Fascinating Facts about the Irish Language

Today marks the launch of Seachtain na Gaeilge 2017. Culminating in St. Patrick’s Day festivities, this two-week festival takes place annually during the beginning of March. The festival aims to celebrate and promote the Irish language. It includes a diverse range of events (all of which are conducted as Gaeilge) ranging from music sessions to street céilís and even speed-dating! Over 150,000 people of all levels of fluency in Irish take part throughout the country.

Five Facts about the Irish Language

To celebrate Seachtain na Gaeilge (pronounced: Shock-ten na Gwayle-ga), we at Blarney Woollen Mills are keen to share some surprising facts about our mothertongue.

Irish is one of the oldest written languages in the world. The earliest evidence of this is on Ogham stones dating from the 5th century. These are stones bearing inscriptions – an ancient language that predates Old Irish.

There are no words for ‘Yes’ or ‘No’ in Irish. For example, the response to the question
An dtuigeann tú? (Do you understand?) can either be Tuigim (I understand) or Ni thuigim (I don’t understand). This may explain why it’s so hard to get a straight answer out of an Irish person!

Irish Celtic Design Mugs Set of 3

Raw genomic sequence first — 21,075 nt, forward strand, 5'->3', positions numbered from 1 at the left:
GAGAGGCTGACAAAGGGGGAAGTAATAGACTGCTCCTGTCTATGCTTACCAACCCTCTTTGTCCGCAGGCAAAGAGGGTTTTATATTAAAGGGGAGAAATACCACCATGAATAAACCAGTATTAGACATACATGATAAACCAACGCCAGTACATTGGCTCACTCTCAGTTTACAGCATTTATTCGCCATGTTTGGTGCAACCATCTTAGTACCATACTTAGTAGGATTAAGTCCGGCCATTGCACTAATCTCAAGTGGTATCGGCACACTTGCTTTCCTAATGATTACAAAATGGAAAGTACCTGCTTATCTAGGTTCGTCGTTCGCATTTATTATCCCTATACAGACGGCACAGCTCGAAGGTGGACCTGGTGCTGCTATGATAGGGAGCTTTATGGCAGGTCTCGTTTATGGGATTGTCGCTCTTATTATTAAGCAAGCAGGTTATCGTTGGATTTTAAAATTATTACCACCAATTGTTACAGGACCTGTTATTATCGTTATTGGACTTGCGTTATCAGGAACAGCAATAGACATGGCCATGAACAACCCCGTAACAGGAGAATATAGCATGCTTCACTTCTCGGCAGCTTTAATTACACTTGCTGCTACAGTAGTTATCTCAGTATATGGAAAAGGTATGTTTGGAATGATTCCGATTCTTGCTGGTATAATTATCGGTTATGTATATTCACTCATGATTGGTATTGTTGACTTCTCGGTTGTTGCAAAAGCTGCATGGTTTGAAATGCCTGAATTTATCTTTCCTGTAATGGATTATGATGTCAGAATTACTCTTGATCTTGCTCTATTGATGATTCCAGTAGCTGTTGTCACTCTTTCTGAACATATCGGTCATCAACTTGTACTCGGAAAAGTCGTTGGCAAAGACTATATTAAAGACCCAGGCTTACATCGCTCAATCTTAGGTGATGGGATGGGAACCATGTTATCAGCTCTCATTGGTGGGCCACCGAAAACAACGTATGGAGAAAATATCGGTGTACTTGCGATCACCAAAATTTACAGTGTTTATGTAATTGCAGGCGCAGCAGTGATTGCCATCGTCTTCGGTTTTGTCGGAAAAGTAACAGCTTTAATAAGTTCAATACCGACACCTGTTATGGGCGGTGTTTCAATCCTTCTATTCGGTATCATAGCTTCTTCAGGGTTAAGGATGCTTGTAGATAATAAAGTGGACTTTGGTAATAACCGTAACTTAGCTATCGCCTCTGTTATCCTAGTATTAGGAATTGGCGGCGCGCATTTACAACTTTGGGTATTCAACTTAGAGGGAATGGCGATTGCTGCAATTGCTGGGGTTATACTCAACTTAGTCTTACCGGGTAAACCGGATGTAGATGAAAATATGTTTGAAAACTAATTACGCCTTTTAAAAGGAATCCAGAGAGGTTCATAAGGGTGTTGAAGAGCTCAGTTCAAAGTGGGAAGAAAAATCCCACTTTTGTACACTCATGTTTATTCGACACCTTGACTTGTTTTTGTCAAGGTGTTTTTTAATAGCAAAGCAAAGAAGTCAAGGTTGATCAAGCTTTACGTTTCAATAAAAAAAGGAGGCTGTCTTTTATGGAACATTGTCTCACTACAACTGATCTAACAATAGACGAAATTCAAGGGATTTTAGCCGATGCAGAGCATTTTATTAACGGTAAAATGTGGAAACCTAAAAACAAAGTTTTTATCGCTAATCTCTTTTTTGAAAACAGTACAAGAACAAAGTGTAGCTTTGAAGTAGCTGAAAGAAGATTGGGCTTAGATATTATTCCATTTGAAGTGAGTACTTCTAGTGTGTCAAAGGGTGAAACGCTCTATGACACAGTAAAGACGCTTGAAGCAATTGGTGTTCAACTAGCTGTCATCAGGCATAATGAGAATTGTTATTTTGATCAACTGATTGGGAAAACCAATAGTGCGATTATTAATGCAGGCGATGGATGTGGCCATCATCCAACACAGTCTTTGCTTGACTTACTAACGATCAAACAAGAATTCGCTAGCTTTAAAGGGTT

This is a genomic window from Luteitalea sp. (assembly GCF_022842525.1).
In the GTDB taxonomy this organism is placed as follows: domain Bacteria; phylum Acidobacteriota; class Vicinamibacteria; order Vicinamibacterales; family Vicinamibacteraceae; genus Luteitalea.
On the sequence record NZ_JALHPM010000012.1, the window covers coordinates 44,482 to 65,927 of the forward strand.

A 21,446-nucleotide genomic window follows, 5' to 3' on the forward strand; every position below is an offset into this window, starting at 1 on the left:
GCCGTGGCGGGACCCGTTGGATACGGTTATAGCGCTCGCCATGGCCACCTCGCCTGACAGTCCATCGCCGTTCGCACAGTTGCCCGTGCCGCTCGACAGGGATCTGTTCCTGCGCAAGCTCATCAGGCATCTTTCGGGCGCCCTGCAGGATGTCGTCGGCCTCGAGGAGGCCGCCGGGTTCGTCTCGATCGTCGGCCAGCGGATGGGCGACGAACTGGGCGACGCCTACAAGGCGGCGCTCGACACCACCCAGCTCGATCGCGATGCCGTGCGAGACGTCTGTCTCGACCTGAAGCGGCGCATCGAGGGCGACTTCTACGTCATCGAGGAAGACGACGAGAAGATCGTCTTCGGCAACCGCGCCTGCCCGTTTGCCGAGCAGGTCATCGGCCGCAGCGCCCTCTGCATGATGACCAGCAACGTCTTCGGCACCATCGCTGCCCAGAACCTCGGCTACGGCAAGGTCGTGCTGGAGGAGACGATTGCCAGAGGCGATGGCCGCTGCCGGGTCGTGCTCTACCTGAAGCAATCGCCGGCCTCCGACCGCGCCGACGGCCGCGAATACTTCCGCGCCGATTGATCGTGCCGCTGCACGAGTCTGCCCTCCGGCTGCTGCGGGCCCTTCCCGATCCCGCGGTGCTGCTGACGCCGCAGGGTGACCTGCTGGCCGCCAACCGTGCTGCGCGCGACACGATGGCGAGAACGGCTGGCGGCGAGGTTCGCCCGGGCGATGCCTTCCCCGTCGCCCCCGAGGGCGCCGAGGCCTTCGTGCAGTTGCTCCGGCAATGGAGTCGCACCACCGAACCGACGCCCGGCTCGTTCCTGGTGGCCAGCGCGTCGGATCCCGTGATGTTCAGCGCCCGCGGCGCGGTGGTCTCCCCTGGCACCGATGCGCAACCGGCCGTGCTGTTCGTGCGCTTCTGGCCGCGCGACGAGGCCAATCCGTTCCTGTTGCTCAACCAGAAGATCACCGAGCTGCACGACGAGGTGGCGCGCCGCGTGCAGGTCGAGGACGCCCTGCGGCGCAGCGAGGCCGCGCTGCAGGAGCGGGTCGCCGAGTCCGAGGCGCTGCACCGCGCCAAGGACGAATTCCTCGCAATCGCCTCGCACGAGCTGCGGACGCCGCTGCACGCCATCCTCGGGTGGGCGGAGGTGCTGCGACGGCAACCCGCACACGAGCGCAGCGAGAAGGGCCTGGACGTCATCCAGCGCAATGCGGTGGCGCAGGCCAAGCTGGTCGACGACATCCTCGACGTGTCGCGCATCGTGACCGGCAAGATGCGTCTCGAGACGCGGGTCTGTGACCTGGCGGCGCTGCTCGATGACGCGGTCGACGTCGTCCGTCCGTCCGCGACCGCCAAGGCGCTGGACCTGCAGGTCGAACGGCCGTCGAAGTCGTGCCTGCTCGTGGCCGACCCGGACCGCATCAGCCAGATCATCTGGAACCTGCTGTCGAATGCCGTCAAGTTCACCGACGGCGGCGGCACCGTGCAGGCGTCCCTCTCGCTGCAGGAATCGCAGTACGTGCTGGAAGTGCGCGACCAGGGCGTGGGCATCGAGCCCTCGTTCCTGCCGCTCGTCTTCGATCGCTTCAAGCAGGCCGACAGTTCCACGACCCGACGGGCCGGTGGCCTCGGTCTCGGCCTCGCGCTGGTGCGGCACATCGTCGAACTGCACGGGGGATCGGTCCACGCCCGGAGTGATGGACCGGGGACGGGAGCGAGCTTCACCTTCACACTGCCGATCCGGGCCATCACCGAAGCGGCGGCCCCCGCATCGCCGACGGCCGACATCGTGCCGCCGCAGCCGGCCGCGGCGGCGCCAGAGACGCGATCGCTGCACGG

Irish Celtic Design Mugs Set of 3

There are a number of Irish-speaking areas throughout Ireland called Gaeltachts. These districts were first officially recognised during the 1920s in the early years of the Irish Free State. This was part of a government policy aimed at reviving the Irish language. Nowadays, approximately 28,000 teenagers attend Irish-language courses in the Gaeltacht during the summer and stay with Irish-speaking families.

Did you know that a version of Irish is spoken in Scotland? Scots Gaelic is said to have begun spreading through Scotland around 500AD. According to a 2011 census, a total of 57,375 people in Scotland can speak Gaelic, with the Outer Hebrides being the main stronghold of the language.

Irish has made a significant impact on the English language. Some words that have an etymology rooted in Gaelic include:

Brogues: Derived from bróg meaning “shoe”
Whiskey: This comes from uisce beatha meaning “water of life”
Hooligan: This can be traced back to an Irish family name Ó hUallacháin<p< center=””>

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